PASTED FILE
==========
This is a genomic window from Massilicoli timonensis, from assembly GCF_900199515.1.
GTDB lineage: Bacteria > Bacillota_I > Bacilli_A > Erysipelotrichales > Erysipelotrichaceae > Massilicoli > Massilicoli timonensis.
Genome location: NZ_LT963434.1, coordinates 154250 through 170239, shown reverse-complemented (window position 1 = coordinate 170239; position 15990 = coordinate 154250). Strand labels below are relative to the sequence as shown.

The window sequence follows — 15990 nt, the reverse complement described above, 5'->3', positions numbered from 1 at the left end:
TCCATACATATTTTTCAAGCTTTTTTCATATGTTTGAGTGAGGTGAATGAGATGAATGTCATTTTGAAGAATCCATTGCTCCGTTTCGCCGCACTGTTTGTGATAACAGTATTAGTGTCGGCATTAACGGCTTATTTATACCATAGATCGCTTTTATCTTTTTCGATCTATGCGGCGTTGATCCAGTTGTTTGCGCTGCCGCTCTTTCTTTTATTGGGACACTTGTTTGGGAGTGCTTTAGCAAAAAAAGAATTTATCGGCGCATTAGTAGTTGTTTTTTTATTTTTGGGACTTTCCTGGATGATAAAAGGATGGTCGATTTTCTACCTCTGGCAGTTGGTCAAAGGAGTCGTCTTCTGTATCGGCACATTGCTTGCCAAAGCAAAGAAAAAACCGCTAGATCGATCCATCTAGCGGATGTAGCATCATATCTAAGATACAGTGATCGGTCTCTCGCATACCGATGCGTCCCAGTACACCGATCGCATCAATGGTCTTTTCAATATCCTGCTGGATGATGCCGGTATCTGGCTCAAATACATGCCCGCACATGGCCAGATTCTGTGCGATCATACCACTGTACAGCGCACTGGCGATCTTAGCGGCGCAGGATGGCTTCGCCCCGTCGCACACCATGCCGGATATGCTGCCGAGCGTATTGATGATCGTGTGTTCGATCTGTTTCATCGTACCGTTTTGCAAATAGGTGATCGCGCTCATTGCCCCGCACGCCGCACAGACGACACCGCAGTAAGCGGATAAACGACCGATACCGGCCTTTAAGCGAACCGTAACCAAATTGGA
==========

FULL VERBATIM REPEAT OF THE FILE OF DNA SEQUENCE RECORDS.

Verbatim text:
This is a genomic window from Massilicoli timonensis, from assembly GCF_900199515.1.
GTDB lineage: Bacteria > Bacillota_I > Bacilli_A > Erysipelotrichales > Erysipelotrichaceae > Massilicoli > Massilicoli timonensis.
Genome location: NZ_LT963434.1, coordinates 154250 through 170239, shown reverse-complemented (window position 1 = coordinate 170239; position 15990 = coordinate 154250). Strand labels below are relative to the sequence as shown.

The window sequence follows — 15990 nt, the reverse complement described above, 5'->3', positions numbered from 1 at the left end:
TCCATACATATTTTTCAAGCTTTTTTCATATGTTTGAGTGAGGTGAATGAGATGAATGTCATTTTGAAGAATCCATTGCTCCGTTTCGCCGCACTGTTTGTGATAACAGTATTAGTGTCGGCATTAACGGCTTATTTATACCATAGATCGCTTTTATCTTTTTCGATCTATGCGGCGTTGATCCAGTTGTTTGCGCTGCCGCTCTTTCTTTTATTGGGACACTTGTTTGGGAGTGCTTTAGCAAAAAAAGAATTTATCGGCGCATTAGTAGTTGTTTTTTTATTTTTGGGACTTTCCTGGATGATAAAAGGATGGTCGATTTTCTACCTCTGGCAGTTGGTCAAAGGAGTCGTCTTCTGTATCGGCACATTGCTTGCCAAAGCAAAGAAAAAACCGCTAGATCGATCCATCTAGCGGATGTAGCATCATATCTAAGATACAGTGATCGGTCTCTCGCATACCGATGCGTCCCAGTACACCGATCGCATCAATGGTCTTTTCAATATCCTGCTGGATGATGCCGGTATCTGGCTCAAATACATGCCCGCACATGGCCAGATTCTGTGCGATCATACCACTGTACAGCGCACTGGCGATCTTAGCGGCGCAGGATGGCTTCGCCCCGTCGCACACCATGCCGGATATGCTGCCGAGCGTATTGATGATCGTGTGTTCGATCTGTTTCATCGTACCGTTTTGCAAATAGGTGATCGCGCTCATTGCCCCGCACGCCGCACAGACGACACCGCAGTAAGCGGATAAACGACCGATACCGGCCTTTAAGCGAACCGTAACCAAATTGGA